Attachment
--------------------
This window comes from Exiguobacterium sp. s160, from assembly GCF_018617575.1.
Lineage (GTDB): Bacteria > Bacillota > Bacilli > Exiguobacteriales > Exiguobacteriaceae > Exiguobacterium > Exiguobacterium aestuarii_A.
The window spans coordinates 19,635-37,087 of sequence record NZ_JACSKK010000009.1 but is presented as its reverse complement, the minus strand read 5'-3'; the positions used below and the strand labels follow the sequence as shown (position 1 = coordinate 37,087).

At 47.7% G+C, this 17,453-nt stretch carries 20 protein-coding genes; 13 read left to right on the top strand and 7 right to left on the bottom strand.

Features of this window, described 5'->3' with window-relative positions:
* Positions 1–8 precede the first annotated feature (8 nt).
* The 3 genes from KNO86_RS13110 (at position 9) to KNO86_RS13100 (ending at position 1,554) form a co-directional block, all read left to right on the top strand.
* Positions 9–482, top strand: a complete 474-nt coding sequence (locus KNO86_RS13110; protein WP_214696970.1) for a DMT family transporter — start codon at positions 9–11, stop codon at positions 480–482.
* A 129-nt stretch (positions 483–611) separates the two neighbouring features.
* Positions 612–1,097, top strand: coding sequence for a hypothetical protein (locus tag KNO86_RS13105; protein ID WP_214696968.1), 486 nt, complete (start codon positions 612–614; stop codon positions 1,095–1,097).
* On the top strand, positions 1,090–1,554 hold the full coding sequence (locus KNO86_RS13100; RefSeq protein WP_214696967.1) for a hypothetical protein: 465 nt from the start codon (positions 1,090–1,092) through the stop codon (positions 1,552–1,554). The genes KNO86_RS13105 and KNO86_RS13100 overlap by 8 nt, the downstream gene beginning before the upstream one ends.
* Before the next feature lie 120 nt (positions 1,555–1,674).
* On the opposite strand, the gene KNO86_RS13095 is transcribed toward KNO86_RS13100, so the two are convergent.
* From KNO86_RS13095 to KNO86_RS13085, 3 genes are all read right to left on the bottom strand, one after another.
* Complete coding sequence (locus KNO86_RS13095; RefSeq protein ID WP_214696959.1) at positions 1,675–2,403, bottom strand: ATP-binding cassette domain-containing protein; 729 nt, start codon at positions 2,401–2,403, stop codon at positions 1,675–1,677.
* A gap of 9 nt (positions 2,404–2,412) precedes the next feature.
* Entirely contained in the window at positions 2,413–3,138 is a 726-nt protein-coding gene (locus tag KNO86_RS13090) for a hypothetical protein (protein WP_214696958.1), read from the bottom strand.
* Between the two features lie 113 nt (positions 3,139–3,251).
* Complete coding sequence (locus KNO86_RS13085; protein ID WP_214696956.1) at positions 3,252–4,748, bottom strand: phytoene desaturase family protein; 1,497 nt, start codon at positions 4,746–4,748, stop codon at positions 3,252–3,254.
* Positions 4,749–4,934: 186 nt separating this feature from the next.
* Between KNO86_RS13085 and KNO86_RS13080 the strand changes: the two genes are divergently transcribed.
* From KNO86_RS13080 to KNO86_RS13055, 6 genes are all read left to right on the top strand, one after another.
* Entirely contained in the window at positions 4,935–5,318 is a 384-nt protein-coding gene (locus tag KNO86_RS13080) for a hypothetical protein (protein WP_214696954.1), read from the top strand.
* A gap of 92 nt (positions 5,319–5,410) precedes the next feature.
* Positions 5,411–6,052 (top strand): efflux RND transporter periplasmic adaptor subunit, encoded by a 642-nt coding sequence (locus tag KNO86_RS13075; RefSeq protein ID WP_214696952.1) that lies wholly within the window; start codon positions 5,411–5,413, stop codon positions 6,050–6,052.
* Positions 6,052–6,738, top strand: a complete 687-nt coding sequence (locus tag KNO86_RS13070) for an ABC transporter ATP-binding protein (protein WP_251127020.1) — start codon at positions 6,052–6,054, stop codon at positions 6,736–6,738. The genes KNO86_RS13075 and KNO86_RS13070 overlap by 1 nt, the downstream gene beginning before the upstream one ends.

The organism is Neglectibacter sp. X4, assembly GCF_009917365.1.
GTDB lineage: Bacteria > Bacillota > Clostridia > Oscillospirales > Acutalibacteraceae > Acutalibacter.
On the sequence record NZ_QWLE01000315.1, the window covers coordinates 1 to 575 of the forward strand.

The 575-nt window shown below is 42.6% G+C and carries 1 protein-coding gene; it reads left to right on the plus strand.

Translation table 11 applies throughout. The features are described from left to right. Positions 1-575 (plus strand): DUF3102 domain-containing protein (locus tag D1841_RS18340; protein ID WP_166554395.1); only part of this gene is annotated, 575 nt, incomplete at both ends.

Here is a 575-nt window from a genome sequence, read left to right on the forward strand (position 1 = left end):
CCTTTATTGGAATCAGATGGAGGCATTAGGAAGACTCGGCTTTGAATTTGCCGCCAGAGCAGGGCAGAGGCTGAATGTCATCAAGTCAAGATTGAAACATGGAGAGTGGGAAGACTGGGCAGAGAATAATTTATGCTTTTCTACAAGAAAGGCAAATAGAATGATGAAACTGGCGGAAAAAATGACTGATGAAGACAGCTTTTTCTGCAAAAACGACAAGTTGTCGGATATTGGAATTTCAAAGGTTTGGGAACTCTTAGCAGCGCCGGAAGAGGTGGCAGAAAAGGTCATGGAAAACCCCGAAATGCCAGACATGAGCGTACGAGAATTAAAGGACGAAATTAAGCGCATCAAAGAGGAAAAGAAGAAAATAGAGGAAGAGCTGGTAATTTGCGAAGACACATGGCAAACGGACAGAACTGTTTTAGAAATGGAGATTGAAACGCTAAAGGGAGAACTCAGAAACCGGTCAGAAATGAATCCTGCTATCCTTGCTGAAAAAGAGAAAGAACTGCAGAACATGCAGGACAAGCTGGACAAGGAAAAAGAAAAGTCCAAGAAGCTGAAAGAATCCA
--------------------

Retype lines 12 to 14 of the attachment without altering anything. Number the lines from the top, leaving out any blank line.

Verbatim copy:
* Before the next feature lie 120 nt (positions 1,555–1,674).
* On the opposite strand, the gene KNO86_RS13095 is transcribed toward KNO86_RS13100, so the two are convergent.
* From KNO86_RS13095 to KNO86_RS13085, 3 genes are all read right to left on the bottom strand, one after another.